The first two years of medical school are notoriously tough with a dizzying volume of new information to be learned in the foundational sciences. Not only has the Class of 2024 survived this academic intensity—they’ve done it during a pandemic with much of their education moved online.
Now at the halfway point, their medical training will take a dramatic shift. On April 18, 2022, members of the Indiana University School of Medicine Class of 2024 ceremonially received their white coats, signifying the transition to hands-on learning in the clinical setting where students will interact directly with patients.
This is the first year the White Coat Ceremony took place at the end of second year rather than the first semester of medical school.
“By establishing this meaningful ritual at this important stage of your medical education, we hope it will instill an awareness and commitment of the responsibilities you are assuming from this day forward,” said Paul Wallach, MD, executive associate dean for educational affairs and institutional improvement, in his address to the Class of 2024. “It is intended to impress upon you the importance of the doctor-patient relationship and the obligations inherent in the practice of medicine—to excel scientifically, to care compassionately and to serve professionally.”
IU School of Medicine-Fort Wayne student Samuel Garrison said the White Coat Ceremony felt more significant than the smaller ceremony his class had at the beginning of medical school—held outdoors on the Fort Wayne campus with students in masks and standing 5 feet apart.
“The impact is a lot different being here today and seeing everyone from all the campuses,” he said. “It really makes the last two years—especially the last two months of studying for the STEP exam—feel like it was all worth it. I’m really excited and looking forward to the next phase in my education.”
The ceremony included recitation of the Physician’s Oath as students vowed to dedicate their lives to the service of humanity, making the health and well-being of patients their first consideration.
It’s an occasion marked by both solemnity and joy. Wallach advised the medical students to wear their white coats with pride—and humility.
“Being a physician doesn’t make you better than others, it means that you have responsibilities to others,” he said.
Putting on the white coat means working with integrity as part of a team, added IU School of Medicine Dean Jay L. Hess, MD, PhD, MHSA.
“It means being dependable and ethical in all you do—earning the trust others place in you by maintaining the highest standards of honesty and civility,” he said.
It also means treating all patients with dignity and respect, regardless of their backgrounds or identities.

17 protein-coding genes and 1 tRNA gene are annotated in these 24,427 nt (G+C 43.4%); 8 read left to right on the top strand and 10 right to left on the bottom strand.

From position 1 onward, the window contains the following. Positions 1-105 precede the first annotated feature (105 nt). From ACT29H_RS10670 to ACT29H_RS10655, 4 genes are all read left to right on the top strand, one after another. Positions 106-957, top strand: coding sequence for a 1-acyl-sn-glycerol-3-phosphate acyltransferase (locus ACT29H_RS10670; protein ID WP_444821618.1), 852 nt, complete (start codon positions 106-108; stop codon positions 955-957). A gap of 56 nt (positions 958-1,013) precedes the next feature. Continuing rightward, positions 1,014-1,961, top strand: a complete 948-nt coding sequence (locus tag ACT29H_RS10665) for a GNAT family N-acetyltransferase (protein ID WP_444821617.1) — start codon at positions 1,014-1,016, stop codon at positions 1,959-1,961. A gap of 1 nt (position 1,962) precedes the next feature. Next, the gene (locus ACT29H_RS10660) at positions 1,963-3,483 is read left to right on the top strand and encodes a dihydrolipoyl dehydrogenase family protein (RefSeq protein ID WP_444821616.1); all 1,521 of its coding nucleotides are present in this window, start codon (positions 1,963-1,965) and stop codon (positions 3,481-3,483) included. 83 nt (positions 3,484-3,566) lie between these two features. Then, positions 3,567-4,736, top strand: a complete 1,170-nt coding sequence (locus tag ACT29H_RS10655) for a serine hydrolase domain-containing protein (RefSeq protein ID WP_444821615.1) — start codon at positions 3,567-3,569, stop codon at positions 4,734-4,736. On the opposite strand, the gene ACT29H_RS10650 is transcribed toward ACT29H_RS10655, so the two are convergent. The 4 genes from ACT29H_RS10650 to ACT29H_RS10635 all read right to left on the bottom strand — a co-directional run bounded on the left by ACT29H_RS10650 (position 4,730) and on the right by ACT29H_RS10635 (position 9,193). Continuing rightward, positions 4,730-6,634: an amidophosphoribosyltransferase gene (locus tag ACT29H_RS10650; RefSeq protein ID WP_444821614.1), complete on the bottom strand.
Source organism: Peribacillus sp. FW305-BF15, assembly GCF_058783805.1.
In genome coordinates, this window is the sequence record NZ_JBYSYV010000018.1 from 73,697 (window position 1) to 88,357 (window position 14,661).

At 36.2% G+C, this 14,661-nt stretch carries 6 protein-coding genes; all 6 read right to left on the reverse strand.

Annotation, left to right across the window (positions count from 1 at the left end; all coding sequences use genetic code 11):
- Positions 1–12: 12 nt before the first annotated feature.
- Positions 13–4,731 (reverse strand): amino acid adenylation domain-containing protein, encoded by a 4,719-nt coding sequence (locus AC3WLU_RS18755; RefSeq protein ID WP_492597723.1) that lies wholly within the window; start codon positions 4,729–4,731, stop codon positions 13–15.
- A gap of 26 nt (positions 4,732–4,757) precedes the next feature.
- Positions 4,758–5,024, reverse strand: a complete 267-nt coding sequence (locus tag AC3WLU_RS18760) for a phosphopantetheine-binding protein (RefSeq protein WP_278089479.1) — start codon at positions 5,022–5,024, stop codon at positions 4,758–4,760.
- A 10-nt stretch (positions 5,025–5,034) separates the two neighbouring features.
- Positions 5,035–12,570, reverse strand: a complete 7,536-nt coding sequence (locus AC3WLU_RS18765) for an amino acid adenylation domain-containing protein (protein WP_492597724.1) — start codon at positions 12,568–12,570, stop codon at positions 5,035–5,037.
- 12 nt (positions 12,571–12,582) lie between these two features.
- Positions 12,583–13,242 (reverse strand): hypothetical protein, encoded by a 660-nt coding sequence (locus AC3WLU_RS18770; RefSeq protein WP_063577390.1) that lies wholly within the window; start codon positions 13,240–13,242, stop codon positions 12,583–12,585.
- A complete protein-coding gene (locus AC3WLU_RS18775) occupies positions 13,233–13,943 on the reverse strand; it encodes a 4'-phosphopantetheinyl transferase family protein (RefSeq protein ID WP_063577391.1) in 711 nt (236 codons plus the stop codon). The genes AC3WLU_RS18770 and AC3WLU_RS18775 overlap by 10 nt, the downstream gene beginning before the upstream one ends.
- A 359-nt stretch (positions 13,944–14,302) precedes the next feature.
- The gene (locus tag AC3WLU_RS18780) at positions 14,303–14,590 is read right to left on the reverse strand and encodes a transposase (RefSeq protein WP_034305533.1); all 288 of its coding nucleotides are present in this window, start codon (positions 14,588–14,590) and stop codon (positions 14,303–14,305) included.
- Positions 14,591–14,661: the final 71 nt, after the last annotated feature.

“May you always be a source of hope to every person you encounter,” Hess said.
Fourth-year medical student Mikayla Burrell, who will graduate this year and enter residency at Cincinnati Children’s Hospital, reminded her junior colleagues to take care of themselves and check in with one another. As president of the Wellness Coalition at IU School of Medicine, Burrell has often spoken about her struggles with mental health during her early medical school years. Having a support system is important, said Burrell, who is also a member of the Gold Humanism National Honor Society.
She advised the students to be honest about their inevitable mistakes and to ask for help when needed. There is something to learn from every attending physician, colleague and patient, she said. It’s important to be humble and listen.
“You will learn so much more from patients than you ever will from books or lectures,” she said.
Samantha Rodriguez, a member of the Class of 2024 from the South Bend campus, said she appreciated Burrell’s insights.
“It was really nice to hear her perspective on the other side of this experience and to be reminded that taking care of ourselves is one of the most important parts of the next two years and beyond,” Rodriguez said.
Like many in the Class of 2024, Indianapolis student Joey Ballard said he is looking forward to finally being able to interact with patients.
“So much of our first years were online—I’ve done so much school at my house—so I’m really looking forward to being part of a team and getting to work with patients,” he said.
Indianapolis student Kadija Kanu beamed as she celebrated with family. She’s proud of her accomplishment and said her white coat signifies “more to come.”
“I’m looking forward to exploring the different medical specialties,” she said. “I have my eye on pediatrics right now, but I want to learn more about what’s out there and explore things I possibly haven’t thought of before.”
Classmate Rabiah Amjad is also looking forward to new experiences in the world of medicine. But she’ll gladly pause for a celebration.
“Having my family here was really significant because they’ve seen me through all of my goals and helped me get this far,” she said. “Being able to celebrate with them was very meaningful today.